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Luc. Have patience, I beseech. Adr. I cannot, nor I will not, hold me still ; My tongue, though not my heart, shall have his will. He is deformed, crooked, old, and sere *. Ill-fac'd, worse-bodied, shapeless every where; Vicious, ungentle, foolish, blunt, unkind; Stigmatical in making”, worse in mind. . Luc. Who would be jealous then of such a one 2 No evil lost is wail'd when it is gone. Adr. Ah! but I think him better than I say, And yet would herein others' eyes were worse: Far from her nest the lapwing cries away"; My heart prays for him, though my tonguedo curse.
Enter DROMio of Syracuse.
Dro. S. Here, go; the desk, the purse; sweet now, make haste.
Luc. How hast thou lost thy breath?
Dro. S. By running fast.
Adr. Where is thy master, Dromio ! is he well?
Dro. S. No, he's in tartar limbo, worse than hell: A devil in an everlasting garment" hath him, One, whose hard heart is button'd up with steel; A fiend, a fairy", pitiless and rough;
* Dry, withered. * Marked or stigmatized by nature with deformity. * This expression, which appears to have been proverbial, is again alluded to in Measure for Measure, Act i. S. 5, p. 18. See note there. * The buff or leather jerkin of the sergeant is called an everlasting garment, because it was so durable. So in King Henry IV. Part 1.—“And is not a buff jerkin a most sweet robe of durance. Thus also in Davies's Epigrams: “Kate being pleas'd, wish'd that her pleasure could Endure as long as a buff jerkin would.’ It appears probable that there was also a kind of stuff called durance. See note on King Henry IV. Part I. Act i. Sc. 2. 7 Theobald would read a fury; but a fairy, in Shakspeare's time, sometimes meant a malevolent sprite, and coupled as it is with pitiless and rough, the meaning is clear.
A wolf, nay worse, a fellow all in buff; A back-friend, a shoulder-clapper, one that countermands The passages of alleys, creeks, and narrow lands”; A hound that runs counter, and yet draws dry-foot well.9; One that, before the judgment, carries poor souls to hell 10. Adr. Why, man, what is the matter? Dro. S. I do not know the matter? he is 'rested on the case. Adr. What, is he arrested? tell me, at whose suit. Dro. S. I know not at whose suit he is arrested, well; But is" in a suit of buff, which 'rested him, that can I tell: Will you send him, mistress, redemption, the money in his desk? Adr. Go, fetch it, sister.—This I wonder at, [Erit LUCIANA. That he, unknown to me, should be in debt: Tell me, was he arrested on a band ** Dro. S. Not on a band, but on a stronger thing; A chain, a chain; do you not hear it ring? Adr. What, the chain 7 * The first folio reads, lans. Shakspeare would have put lanes but for the sake of the rhyme. * “To hunt or run counter signifies that the hounds or beagles hunt it by the heel,’ i.e. run backward, mistaking the course of the game. To draw dry foot was to follow the scent or track of the game. There is a quibble upon counter, which points at the prison so called. * Hell was the cant term for prison. There was a place of , this name under the Exchequer, where the king's debtors were confined. * Thus the old authentic copy. The omission of the personal pronoun was formerly very common: we should now write he's. Dro. S. No, no, the bell: 'tis time, that I were gone. It was two ere I left him, and now the clock strikes one. Adr. The hours come back! that did I never hear. Dro. S. Oyes, If any hour meet a sergeant, a turns back for very fear. Adr. As if time were in debts how fondly dost thou reason 7 Dro. S. Time is a very bankrupt, and owes more than he’s worth to season. Nay, he's a thief too: Have you not heard men say, That time comes stealing on by night and day? If he ” be in debt, and theft, and a sergeant in the way, Hath he not reason to turn back an hour in a day !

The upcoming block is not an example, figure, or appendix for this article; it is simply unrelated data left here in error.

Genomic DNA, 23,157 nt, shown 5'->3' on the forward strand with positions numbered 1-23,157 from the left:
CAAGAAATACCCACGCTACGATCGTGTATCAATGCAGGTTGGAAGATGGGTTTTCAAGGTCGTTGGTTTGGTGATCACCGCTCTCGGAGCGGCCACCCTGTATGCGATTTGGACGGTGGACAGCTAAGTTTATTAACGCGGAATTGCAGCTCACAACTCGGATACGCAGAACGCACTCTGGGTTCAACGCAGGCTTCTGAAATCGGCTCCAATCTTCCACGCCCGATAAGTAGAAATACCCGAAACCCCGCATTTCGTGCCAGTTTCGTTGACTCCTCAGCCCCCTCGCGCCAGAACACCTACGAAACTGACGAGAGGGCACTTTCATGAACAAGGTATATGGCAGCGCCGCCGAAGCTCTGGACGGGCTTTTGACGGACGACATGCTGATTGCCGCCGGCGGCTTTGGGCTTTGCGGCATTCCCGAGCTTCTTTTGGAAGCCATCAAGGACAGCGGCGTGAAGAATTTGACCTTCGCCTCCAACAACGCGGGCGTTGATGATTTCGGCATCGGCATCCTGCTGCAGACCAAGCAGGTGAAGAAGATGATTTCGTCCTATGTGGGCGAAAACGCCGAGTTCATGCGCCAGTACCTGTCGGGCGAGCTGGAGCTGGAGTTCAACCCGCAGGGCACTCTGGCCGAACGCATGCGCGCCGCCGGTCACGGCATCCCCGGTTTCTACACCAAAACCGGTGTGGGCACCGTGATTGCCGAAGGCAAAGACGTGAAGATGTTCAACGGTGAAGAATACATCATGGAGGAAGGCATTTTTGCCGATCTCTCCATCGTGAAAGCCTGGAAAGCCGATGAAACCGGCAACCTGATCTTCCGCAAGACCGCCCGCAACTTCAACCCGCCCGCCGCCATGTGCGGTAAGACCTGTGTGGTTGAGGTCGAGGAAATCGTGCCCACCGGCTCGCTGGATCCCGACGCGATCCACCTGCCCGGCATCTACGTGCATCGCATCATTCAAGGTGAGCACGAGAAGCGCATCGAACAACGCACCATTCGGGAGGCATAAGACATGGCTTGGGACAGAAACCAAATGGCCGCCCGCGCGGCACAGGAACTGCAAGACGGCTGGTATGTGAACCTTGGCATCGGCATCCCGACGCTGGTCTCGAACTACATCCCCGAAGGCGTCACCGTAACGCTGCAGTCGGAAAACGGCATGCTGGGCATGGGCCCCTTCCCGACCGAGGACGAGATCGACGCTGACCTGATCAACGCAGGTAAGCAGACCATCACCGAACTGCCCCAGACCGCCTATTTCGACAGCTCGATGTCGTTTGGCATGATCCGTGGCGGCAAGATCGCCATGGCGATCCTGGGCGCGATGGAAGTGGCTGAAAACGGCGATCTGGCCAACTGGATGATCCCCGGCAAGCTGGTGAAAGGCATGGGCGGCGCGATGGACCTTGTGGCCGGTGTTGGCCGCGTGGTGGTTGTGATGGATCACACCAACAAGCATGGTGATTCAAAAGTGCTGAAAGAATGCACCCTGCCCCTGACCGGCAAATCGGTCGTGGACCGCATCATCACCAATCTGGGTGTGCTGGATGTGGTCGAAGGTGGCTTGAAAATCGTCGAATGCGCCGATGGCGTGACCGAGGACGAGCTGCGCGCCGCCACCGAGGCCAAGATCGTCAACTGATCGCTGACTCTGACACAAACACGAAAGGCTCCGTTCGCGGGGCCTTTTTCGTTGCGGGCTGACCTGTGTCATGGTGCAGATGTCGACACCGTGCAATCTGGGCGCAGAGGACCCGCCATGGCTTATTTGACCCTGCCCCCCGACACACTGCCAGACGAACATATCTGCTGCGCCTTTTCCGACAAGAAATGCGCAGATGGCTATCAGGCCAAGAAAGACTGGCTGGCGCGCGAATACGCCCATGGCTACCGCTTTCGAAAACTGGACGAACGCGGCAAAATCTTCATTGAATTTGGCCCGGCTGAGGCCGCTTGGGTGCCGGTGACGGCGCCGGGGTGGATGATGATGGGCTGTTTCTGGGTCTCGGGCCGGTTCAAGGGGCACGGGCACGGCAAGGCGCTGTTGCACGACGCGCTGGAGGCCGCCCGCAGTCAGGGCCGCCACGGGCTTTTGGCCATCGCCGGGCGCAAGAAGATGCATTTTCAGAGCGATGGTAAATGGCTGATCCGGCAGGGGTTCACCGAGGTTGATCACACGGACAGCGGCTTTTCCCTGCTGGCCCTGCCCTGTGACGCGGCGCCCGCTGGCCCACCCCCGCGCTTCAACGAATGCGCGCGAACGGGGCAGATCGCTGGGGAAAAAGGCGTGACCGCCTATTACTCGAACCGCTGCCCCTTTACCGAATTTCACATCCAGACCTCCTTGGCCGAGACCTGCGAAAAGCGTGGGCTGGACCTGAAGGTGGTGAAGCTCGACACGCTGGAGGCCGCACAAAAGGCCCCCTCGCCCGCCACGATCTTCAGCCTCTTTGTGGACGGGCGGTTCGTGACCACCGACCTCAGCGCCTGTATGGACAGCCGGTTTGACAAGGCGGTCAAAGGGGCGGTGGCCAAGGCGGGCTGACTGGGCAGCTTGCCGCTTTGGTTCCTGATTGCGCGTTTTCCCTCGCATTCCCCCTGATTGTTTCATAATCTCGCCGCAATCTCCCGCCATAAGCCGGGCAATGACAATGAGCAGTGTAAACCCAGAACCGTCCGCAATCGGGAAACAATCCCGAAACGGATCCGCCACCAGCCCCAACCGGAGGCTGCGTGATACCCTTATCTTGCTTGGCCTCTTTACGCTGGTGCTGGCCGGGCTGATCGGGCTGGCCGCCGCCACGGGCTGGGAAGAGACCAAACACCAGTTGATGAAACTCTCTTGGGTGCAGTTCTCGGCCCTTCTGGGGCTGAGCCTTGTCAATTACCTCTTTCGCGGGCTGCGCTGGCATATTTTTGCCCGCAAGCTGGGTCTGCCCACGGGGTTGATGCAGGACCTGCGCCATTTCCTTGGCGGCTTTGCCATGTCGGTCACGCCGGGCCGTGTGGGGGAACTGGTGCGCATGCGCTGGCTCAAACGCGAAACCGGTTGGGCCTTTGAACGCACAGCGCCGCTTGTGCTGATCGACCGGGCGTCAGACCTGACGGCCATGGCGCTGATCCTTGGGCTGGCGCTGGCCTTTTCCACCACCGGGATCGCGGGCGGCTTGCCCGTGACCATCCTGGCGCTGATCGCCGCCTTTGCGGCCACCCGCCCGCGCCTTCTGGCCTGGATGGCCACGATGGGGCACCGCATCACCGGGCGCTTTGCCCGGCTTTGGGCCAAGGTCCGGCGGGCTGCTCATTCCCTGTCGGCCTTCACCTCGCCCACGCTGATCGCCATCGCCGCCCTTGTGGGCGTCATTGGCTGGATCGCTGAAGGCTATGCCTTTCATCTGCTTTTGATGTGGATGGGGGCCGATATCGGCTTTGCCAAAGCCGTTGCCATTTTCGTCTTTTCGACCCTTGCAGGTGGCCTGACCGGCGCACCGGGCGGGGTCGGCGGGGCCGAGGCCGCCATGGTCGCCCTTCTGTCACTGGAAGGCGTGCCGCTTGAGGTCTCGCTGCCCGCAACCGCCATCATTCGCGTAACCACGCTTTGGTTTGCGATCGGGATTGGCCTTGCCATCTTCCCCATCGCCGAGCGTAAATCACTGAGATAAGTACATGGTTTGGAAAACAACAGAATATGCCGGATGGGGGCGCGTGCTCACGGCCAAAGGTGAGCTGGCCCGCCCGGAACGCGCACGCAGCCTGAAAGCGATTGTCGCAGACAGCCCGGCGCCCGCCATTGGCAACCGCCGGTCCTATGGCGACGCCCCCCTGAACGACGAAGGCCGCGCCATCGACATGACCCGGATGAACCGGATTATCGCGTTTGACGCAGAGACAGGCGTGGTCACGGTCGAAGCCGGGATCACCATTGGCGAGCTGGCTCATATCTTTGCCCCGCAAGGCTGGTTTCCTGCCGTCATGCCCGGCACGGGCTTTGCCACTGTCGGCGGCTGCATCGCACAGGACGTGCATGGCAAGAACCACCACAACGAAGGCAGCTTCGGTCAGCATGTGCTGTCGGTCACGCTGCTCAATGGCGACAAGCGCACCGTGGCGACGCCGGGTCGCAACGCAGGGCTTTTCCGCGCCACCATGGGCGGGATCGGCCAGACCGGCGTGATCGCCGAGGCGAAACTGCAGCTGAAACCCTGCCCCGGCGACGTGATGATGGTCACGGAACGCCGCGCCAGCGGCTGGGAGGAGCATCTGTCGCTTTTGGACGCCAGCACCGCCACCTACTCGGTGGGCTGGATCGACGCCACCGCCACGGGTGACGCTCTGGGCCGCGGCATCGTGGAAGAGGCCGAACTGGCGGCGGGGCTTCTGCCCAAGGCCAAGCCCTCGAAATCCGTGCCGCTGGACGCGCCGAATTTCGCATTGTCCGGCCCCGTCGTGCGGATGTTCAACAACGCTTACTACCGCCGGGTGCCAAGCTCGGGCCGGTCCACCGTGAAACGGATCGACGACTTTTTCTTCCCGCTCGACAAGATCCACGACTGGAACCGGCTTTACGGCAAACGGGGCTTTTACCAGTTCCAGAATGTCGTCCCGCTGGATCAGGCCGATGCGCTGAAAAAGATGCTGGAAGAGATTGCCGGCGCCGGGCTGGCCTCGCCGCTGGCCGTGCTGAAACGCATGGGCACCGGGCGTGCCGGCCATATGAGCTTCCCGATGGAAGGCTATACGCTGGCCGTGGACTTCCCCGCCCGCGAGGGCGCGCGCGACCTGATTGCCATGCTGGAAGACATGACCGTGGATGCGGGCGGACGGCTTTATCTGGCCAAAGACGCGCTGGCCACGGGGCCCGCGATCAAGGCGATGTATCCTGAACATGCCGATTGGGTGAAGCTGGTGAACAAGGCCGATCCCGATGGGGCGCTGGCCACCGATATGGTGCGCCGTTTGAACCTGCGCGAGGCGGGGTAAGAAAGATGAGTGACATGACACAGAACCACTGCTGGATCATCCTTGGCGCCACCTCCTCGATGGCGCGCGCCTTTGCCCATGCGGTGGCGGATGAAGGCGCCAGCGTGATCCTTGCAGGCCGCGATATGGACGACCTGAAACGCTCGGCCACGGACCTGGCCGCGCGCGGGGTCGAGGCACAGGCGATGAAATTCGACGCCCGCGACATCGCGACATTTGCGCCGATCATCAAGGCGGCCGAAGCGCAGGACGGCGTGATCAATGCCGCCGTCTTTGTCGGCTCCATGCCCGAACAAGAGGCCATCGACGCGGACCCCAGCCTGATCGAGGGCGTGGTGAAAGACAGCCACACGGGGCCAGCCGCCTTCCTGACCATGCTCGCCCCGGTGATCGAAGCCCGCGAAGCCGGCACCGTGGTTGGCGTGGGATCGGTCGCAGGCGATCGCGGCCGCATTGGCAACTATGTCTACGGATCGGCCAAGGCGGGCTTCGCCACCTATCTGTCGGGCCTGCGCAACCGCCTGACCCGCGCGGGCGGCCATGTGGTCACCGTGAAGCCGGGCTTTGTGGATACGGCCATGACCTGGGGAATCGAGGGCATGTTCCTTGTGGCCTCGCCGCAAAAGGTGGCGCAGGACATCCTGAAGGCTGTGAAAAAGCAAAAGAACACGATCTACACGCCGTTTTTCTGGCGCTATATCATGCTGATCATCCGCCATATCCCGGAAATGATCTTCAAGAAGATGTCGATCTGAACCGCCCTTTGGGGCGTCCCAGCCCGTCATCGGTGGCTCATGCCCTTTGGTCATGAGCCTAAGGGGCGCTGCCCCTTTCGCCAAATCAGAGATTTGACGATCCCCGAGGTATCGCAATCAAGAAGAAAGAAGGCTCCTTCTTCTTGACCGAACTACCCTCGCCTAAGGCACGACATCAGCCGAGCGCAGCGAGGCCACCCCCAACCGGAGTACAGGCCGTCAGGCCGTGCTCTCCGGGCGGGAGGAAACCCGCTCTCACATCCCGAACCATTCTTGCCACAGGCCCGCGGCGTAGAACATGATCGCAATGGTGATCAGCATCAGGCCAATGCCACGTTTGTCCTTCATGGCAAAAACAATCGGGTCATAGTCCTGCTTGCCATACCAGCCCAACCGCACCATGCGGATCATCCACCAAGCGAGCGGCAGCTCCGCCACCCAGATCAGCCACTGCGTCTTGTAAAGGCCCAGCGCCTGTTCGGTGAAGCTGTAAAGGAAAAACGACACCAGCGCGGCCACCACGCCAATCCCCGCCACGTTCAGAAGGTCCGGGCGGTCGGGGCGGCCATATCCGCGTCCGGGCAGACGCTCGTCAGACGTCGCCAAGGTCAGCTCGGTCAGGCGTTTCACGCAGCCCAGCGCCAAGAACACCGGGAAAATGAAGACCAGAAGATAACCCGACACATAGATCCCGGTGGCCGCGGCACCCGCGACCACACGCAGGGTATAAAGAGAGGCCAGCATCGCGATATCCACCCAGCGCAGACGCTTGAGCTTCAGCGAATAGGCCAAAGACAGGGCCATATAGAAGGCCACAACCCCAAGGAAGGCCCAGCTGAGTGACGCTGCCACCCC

* i.e. a bond. Shakspeare takes advantage of the old spelling to produce a quibble.
Adr. Go, Dromio; there's the money, bear it straight; And bring thy master home immediately.— Come, sister: I am press'd down with conceit"; Conceit, my comfort, and my injury. [Eveunt.